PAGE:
Anna Haggerty and Michael McDonald lost two sons. Their oldest son Andrew McDonald age 19 and James Augustine McDonald age 10.

Jeremiah Haggerty’s family was also devastated. Several children - Jane C. died at age 8, Thomas L. died at age 2, and tragically Fredrick died as an infant in 1882. Jeremiah died as well leaving behind his wife Magdalena "Lena" Bostaph and four young children. Jeremiah lived in Farmington Township, Clarion County, Pennsylvania. It is plausible that Jeremiah Haggerty may be related to Robert Haggerty (the father of James, Anna and Thomas C.) but at this point a family connection has not been identified.

Between the Haggerty and McDonald a total of ten family members died.

Only James Haggerty's family was spared. Why?? James tended the sick, buried the dead, and took care of the farm animals. He isolated his family from all contact with the community. He alone went out. When he returned home he would go to the barn, strip and place his clothing in boiling water and bathe himself before returning to the house.

How did James know to do this when the medical establishment did not understand the simple rules of decontamination which we practice today. We have no idea. Did he have an understanding of disease that was ahead of his time? Was he following a ritualistic purification procedure whose origin we do not understand? Or was it just pre common sense. Unfortunately, we will never know. Nevertheless, his whole family was spared the ravages of diphtheria.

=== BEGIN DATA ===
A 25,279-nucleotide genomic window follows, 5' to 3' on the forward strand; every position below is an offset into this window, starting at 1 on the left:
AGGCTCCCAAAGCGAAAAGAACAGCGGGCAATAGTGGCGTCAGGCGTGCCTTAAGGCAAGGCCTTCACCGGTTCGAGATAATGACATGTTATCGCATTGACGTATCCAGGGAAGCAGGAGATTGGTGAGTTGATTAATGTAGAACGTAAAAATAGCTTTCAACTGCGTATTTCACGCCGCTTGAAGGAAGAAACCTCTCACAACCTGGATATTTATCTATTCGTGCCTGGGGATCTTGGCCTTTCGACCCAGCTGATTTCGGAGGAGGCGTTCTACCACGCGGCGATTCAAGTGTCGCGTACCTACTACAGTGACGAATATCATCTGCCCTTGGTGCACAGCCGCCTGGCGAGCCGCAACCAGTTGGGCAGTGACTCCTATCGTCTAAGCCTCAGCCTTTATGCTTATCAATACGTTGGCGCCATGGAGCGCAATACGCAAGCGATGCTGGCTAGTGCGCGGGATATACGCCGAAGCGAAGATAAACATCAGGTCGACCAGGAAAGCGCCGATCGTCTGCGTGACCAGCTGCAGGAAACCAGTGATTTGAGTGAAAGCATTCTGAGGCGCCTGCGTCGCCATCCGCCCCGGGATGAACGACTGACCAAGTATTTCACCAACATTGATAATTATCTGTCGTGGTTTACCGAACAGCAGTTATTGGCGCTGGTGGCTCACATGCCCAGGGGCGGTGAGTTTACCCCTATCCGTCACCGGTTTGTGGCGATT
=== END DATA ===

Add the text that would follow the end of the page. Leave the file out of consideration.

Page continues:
1. James Hagerty opted to spell the name Hagerty and opposed to Haggerty using one “G”. All other descents of Robert Haggerty spelled the name with two "G's".
2. For more information about Jeremiah Haggerty and his descendants:
  1. Hagerty Family Stories passed down to Benjamin Norris

Wedding Portraits: Anthony Harry Murosky, Jr. & Helen Tillie Bukowski

My great grandparents, Anthony Harry Murosky, Jr. and Helen Tillie Bukowski on their wedding day September 3, 1917. The couple was married at St. Stanislaus Church in Erie, Erie County, Pennsylvania. Helen was 16 and Anthony was 22.

Michelle M. Murosky: The Murosky Collection &emdash; Helen Tillie Bukowski & Anthony Harry Murosky Jr. Wedding Photo

Michelle M. Murosky: The Murosky Collection &emdash; Helen Tillie Bukowski & Anthony Harry Murosky Jr. Wedding Photo 

  Michelle M. Murosky: The Murosky Collection &emdash; Helen Tillie Bukowski

Anthony the son of a Lithuanian immigrant father was born October 11, 1895 in Forest City, Susquehanna County, Pennsylvania. He traveled to Erie, Pennsylvania in search of work where he met Helen, the daughter of Polish immigrants.

For their honeymoon the couple traveled to Forest City by train to spend time with Anthony's family. The young couple lived in the attic of Helen's parents house when they were first married.